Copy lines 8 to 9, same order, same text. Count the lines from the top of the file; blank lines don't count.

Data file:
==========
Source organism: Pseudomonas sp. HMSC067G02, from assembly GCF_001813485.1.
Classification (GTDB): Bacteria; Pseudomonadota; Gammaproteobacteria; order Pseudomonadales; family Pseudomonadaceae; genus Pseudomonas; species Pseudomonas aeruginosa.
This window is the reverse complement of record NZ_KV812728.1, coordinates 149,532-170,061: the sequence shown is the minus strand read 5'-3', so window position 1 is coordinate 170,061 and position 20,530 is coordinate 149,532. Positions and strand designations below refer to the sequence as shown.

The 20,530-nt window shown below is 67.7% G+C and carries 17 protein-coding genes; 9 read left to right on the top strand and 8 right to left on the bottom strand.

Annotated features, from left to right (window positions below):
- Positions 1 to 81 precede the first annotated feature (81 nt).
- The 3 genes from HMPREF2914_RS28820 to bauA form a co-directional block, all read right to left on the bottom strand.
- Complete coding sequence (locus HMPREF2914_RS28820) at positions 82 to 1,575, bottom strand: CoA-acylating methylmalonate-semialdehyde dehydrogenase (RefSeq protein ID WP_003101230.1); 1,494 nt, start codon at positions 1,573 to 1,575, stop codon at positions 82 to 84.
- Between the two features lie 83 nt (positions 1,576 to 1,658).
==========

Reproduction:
- Complete coding sequence (locus HMPREF2914_RS28820) at positions 82 to 1,575, bottom strand: CoA-acylating methylmalonate-semialdehyde dehydrogenase (RefSeq protein ID WP_003101230.1); 1,494 nt, start codon at positions 1,573 to 1,575, stop codon at positions 82 to 84.
- Between the two features lie 83 nt (positions 1,576 to 1,658).